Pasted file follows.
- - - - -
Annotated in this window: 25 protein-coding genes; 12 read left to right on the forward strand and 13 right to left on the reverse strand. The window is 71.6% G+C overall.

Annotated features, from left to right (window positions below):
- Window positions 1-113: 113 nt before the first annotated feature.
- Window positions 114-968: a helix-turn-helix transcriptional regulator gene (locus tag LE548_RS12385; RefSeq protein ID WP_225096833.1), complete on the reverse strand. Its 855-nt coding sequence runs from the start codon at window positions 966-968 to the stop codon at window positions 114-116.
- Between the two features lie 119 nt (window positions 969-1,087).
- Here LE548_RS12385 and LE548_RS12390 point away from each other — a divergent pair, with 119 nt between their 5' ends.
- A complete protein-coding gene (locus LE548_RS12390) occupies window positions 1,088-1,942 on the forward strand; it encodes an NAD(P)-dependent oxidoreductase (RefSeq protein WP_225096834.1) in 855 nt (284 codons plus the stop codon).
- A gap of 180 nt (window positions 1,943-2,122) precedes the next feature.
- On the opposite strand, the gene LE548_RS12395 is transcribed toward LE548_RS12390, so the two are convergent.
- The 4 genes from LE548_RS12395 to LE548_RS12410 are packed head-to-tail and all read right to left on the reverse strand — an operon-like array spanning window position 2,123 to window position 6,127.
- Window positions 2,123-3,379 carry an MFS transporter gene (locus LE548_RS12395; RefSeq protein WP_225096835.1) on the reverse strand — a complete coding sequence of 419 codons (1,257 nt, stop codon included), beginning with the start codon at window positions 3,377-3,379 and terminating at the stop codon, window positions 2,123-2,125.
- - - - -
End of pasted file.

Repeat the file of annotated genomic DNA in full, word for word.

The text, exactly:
Annotated in this window: 25 protein-coding genes; 12 read left to right on the forward strand and 13 right to left on the reverse strand. The window is 71.6% G+C overall.

Annotated features, from left to right (window positions below):
- Window positions 1-113: 113 nt before the first annotated feature.
- Window positions 114-968: a helix-turn-helix transcriptional regulator gene (locus tag LE548_RS12385; RefSeq protein ID WP_225096833.1), complete on the reverse strand. Its 855-nt coding sequence runs from the start codon at window positions 966-968 to the stop codon at window positions 114-116.
- Between the two features lie 119 nt (window positions 969-1,087).
- Here LE548_RS12385 and LE548_RS12390 point away from each other — a divergent pair, with 119 nt between their 5' ends.
- A complete protein-coding gene (locus LE548_RS12390) occupies window positions 1,088-1,942 on the forward strand; it encodes an NAD(P)-dependent oxidoreductase (RefSeq protein WP_225096834.1) in 855 nt (284 codons plus the stop codon).
- A gap of 180 nt (window positions 1,943-2,122) precedes the next feature.
- On the opposite strand, the gene LE548_RS12395 is transcribed toward LE548_RS12390, so the two are convergent.
- The 4 genes from LE548_RS12395 to LE548_RS12410 are packed head-to-tail and all read right to left on the reverse strand — an operon-like array spanning window position 2,123 to window position 6,127.
- Window positions 2,123-3,379 carry an MFS transporter gene (locus LE548_RS12395; RefSeq protein WP_225096835.1) on the reverse strand — a complete coding sequence of 419 codons (1,257 nt, stop codon included), beginning with the start codon at window positions 3,377-3,379 and terminating at the stop codon, window positions 2,123-2,125.